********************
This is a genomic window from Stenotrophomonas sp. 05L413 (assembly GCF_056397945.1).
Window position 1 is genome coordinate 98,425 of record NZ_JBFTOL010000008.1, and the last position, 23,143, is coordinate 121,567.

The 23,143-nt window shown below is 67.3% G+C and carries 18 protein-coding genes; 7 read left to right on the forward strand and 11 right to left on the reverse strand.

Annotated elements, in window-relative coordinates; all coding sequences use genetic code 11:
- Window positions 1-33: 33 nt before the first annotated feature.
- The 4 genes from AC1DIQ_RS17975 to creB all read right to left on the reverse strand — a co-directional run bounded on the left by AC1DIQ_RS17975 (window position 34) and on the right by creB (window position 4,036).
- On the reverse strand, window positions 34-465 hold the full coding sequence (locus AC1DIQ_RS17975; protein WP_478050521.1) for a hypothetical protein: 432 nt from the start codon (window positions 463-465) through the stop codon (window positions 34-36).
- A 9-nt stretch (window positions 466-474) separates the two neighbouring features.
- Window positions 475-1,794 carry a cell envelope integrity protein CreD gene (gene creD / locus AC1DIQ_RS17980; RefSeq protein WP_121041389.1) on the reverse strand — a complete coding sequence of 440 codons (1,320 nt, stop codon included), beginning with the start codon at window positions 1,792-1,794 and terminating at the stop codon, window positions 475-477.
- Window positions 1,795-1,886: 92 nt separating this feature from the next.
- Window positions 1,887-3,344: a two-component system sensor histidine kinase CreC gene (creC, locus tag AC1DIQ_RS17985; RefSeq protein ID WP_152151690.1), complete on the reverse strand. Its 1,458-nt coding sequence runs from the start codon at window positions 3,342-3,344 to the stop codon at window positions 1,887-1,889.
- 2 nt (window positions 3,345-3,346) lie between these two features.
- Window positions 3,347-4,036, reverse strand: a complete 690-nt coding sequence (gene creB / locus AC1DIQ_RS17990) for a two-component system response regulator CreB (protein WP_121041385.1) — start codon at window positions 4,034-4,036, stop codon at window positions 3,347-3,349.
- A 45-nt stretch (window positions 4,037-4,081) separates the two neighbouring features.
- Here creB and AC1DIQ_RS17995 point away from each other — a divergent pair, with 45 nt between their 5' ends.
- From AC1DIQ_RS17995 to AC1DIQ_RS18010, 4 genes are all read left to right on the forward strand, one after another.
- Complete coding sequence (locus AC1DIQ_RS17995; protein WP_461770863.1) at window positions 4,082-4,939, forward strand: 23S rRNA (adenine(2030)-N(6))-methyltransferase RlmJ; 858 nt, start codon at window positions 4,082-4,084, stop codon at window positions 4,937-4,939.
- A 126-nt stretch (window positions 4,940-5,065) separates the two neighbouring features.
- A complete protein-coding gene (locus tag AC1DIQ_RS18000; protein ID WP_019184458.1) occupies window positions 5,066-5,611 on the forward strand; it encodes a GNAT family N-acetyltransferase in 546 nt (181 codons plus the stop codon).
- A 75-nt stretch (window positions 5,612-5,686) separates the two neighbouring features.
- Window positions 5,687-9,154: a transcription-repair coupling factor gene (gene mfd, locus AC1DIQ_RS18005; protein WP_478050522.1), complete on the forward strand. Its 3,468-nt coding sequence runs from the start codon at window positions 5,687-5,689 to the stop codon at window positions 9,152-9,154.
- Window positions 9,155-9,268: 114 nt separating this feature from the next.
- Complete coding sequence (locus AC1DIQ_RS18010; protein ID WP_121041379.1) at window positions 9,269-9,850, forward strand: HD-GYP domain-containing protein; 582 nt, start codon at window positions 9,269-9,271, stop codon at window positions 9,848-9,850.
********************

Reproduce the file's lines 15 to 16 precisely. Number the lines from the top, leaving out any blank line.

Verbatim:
- Here creB and AC1DIQ_RS17995 point away from each other — a divergent pair, with 45 nt between their 5' ends.
- From AC1DIQ_RS17995 to AC1DIQ_RS18010, 4 genes are all read left to right on the forward strand, one after another.